Congratulations Dr. Deeth


Congratulations Dr. Deeth

Earlier today I watched as my friend Lorna finished her Ph.D. It was, without a doubt, a thing of beauty.

As expected, Lorna’s presentation was amazing and altogether satisfying as she has always managed to connect with the audience in a way that few people can. I think it’s a result of knowing her stuff inside and out, and clearly having fun while she’s presenting. Her sense of humour also helps.

I think the best part of this day is the fact that I got to watch not just a colleague – but a friend – finish a huge chapter in her life. You see, it’s one thing to watch the defence of someone whom you don’t know and appreciate the work they put into their dissertation; it’s an altogether different experience to listen to the defence of someone you are fortunate enough to call a friend.

I met Lorna when she was an undergraduate student. She stood out even then as an exceptional student and a remarkable person. I watched as she began her graduate work. I spent hours chatting with her over coffee and tea and cookies, learning first hand how amazing she really is. I watched with pride as she finished her Masters and beamed when she went on to begin her PhD. We’ve continued to spend time talking about mathematics and statistics, and many more hours chatting about life in general. I was honoured when she asked me to co-author a paper with her and her PhD advisor. I would work with her again in a heartbeat. She is an exceptional researcher, a hard worker, and an amazing person.

I’m proud to call her my friend. I’m even prouder of her today because of all that she has accomplished.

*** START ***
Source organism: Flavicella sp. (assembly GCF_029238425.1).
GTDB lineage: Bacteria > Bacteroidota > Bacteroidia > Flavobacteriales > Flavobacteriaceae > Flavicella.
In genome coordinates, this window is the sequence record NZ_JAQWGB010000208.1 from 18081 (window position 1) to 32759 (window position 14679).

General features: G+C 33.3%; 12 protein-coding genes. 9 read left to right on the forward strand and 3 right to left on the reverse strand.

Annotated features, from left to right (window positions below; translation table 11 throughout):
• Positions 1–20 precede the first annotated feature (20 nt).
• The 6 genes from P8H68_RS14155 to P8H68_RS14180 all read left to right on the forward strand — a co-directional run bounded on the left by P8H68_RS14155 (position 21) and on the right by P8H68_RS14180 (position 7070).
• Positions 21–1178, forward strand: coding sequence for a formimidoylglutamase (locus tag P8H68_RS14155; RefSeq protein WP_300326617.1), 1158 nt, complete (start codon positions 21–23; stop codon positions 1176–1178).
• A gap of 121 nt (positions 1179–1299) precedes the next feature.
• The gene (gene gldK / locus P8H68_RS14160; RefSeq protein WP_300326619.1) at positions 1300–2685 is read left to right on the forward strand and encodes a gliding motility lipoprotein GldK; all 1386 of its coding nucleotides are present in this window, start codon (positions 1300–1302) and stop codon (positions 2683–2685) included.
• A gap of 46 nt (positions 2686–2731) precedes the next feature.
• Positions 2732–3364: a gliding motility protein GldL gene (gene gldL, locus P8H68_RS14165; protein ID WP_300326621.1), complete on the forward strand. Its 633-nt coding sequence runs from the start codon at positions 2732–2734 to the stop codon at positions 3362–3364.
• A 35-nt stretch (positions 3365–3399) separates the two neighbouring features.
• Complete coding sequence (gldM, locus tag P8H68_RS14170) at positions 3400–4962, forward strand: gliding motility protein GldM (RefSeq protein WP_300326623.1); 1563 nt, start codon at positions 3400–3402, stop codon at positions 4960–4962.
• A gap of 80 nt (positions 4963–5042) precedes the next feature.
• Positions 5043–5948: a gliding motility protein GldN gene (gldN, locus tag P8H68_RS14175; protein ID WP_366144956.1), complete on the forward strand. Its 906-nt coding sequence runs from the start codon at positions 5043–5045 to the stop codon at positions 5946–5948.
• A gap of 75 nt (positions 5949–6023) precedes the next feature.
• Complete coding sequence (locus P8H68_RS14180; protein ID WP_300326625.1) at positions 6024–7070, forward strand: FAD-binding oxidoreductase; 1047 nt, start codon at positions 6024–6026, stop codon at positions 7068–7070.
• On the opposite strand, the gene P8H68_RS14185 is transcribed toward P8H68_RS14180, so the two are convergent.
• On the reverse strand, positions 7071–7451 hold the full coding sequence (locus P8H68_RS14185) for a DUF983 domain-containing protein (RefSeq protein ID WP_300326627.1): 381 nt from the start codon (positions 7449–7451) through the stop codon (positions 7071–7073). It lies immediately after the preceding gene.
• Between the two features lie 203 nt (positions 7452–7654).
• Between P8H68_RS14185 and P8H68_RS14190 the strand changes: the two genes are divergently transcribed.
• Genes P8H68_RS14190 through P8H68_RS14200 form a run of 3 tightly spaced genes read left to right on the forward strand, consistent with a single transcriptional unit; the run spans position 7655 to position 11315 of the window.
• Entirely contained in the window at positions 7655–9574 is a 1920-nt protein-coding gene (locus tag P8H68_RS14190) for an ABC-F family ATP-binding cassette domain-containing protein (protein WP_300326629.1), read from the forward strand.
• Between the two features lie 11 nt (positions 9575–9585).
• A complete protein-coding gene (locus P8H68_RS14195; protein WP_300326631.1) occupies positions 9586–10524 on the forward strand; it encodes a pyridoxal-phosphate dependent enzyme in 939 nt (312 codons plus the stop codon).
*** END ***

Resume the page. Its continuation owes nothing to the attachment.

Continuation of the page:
Congratulations Dr. Deeth. I can’t wait to celebrate this amazing accomplishement with you.


Individual-level models are a class of complex statistical models, often fitted within a Bayesian Markov chain Monte Carlo framework, that have been effectively used to model the spread of infectious diseases. The ability of these models to incorporate individual-level covariate information allows them to be highly flexible, and to account for such characteristics as population heterogeneity. However, these models can be subject to inherent uncertainties often found in infectious disease data. As well, their complex nature can lead to a significant computational expense when fitting these models to epidemic data, particularly for large populations.
An individual-level model that incorporates a latent grouping structure into the modeling procedure, based on some heterogeneous population characteristic, is investigated. The dependence of this latent conditional individual-level model on a discrete latent grouping variable alleviates the need for explicit, although possibly unreliable, covariate information. A simulation study is used to assess the posterior predictive ability of this model, in comparison to individual-level models that utilize the full covariate information, or that assume population homogeneity. These models are also applied to data from the 2001 UK foot-and-mouth disease epidemic.
When attempting to compare complex models fitted within the Bayesian framework, the identification of appropriate model selection tools would be beneficial. The use of deviance information criterion (DIC) as model comparison tool, particularly for the latent conditional individual-level models, is investigated. A simulation study is used to compare five variants of the DIC, and the ability of each DIC variant to select the true model is determined.
Finally, an investigation into methods to reduce the computational burden associated with individual-level models is carried out, based on an individual-level model that also incorporates population heterogeneity through a discrete grouping variable. A simulation study is used to determine the effect of reducing the overall population size by aggregating the data into spatial clusters. Reparameterized individual-level models, accounting for the aggregation effect, are fitted to the aggregated data. The effect of data aggregation on the ability of two reparameterized individual-level models to identify a covariate effect, as well as on the computational expense of the model fitting procedure, is explored.



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